One of the things that many traders complain about is when the odds on a runner reverses for “no reason”- There is always a reason – it’s just we don’t always see the reason. In this case we do.
      In line with what Daz has said. As it’s a good point. If you take this type of trade in play – it carries a bigger than usual risk and should not be compared with letting a trade go in play, purely becasue it went wrong pre play and you hope the odds dropping in play might get you out of the shit. In my experience, this is a epic fail.

      To finish this comment, I’ll give you a recent example of exactly what Daz is talking about. There was a race at Exeter where there was a very short priced fav called Bury Parade. I’ll post up what happened in the post once I locate the video to show you.
      Thanks Daz for your comment. Cheers MG

  5. Thanks for this video, Steve – very informative. The first time I watch any of your videos, I turn the volume off and make my own analysis… I then watch the video again, this time with the volume on, and compare my initial analysis with your commentary. The encouraging news is that my analysis is starting to mirror your commentary, which means you’re doing a good job of teaching. March 2014 has been my most profitable month yet, so thank you.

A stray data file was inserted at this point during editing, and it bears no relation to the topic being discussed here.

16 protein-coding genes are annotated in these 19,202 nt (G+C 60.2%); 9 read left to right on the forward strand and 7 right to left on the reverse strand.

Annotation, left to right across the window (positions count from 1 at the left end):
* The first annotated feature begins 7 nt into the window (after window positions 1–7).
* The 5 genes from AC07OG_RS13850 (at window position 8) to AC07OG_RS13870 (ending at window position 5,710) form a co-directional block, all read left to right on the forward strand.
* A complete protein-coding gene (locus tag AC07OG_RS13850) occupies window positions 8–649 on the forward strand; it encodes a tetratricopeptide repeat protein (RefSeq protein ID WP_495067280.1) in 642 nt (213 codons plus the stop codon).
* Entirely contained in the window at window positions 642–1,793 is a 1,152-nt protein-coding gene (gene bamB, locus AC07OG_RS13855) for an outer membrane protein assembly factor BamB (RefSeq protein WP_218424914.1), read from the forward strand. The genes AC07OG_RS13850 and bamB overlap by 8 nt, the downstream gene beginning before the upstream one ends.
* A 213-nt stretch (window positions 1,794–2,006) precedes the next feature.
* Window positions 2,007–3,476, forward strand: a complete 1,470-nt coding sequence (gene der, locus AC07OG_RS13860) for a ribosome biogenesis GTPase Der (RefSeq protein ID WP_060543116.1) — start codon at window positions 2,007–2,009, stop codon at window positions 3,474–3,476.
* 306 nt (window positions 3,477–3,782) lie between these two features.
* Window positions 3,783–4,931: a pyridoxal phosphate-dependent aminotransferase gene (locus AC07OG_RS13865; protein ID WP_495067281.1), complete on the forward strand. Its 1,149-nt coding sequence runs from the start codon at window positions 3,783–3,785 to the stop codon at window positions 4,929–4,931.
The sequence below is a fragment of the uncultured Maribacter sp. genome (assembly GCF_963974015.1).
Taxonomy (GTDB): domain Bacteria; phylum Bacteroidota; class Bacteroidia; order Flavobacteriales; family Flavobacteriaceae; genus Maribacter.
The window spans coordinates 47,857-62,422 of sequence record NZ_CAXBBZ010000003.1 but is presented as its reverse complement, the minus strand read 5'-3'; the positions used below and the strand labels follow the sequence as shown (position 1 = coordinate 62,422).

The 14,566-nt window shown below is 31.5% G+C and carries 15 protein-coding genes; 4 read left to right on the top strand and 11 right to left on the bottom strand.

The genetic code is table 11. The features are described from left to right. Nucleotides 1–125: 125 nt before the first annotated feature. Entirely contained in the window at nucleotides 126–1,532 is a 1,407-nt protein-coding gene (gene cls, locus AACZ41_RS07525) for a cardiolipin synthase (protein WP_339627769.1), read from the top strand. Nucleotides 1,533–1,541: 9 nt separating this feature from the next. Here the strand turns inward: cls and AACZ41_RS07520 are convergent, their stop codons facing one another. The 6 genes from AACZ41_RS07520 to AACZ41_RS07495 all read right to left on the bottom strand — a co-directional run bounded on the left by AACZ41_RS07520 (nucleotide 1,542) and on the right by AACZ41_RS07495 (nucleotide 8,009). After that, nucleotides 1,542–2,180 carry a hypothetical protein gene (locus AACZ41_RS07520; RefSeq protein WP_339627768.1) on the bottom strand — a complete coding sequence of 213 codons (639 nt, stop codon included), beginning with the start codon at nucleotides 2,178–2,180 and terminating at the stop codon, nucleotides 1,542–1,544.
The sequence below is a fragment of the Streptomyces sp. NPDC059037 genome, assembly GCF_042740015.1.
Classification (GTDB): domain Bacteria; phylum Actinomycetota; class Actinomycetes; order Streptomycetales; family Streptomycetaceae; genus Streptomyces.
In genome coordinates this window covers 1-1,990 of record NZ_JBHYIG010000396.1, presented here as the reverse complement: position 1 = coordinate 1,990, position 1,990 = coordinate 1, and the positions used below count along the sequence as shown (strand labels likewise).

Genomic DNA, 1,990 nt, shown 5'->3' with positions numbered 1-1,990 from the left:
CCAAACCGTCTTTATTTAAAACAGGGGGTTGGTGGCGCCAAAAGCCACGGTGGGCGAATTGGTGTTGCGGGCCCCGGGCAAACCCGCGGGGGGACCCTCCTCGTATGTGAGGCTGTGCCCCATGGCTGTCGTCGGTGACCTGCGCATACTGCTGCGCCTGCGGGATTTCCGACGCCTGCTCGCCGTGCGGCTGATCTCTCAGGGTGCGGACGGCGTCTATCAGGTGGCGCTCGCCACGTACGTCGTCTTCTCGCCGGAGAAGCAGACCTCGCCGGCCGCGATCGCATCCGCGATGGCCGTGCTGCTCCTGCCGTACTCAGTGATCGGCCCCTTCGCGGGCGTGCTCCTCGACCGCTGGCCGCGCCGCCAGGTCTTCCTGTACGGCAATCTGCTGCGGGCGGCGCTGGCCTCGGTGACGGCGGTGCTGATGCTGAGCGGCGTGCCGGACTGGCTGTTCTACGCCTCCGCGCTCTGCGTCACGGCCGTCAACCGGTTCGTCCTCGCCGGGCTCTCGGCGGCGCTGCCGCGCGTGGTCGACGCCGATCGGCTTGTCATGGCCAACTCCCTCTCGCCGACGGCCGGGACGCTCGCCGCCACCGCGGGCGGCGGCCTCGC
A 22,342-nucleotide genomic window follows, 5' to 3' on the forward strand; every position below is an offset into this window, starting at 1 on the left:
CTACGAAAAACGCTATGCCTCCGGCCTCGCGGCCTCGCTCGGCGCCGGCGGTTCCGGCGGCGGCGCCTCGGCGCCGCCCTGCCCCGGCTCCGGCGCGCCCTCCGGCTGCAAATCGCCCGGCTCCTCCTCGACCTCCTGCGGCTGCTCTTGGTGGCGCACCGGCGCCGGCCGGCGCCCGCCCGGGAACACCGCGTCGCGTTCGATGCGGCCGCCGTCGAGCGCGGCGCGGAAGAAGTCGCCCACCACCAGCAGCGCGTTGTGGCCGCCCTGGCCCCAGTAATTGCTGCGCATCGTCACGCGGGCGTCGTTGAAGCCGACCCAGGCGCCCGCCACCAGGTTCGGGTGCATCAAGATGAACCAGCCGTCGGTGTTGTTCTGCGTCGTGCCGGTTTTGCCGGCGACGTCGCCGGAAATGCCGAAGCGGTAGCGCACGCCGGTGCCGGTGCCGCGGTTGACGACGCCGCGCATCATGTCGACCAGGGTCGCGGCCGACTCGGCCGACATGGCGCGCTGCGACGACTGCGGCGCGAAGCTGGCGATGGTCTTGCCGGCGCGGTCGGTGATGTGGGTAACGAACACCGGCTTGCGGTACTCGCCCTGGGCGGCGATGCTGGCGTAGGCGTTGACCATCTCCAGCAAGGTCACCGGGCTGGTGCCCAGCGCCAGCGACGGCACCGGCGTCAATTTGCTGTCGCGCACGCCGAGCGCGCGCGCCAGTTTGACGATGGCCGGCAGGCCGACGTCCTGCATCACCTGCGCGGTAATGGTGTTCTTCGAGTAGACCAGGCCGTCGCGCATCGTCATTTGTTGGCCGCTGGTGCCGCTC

I’ve noticed that you tend to trade shorter priced favourites in your videos. Do you trade races where the favourite is priced at say 4.60 or 5.20, or do you tend to leave those races alone?

    • Hi Josh – Appreciate your comments. It’s great to know you’re making money from my advice! I have other strategies for the bigger priced runners. That’s not to say you can’t trade these bigger prices in the same way. I would urge caution though. In the weaker markets these can be very volatile and you can be in a world of pain very quickly if you get caught on the wrong side of something. Saying that, you can make big profits too. I just prefer to stick to the shorter priced runners as it suits my style better. Cheers MG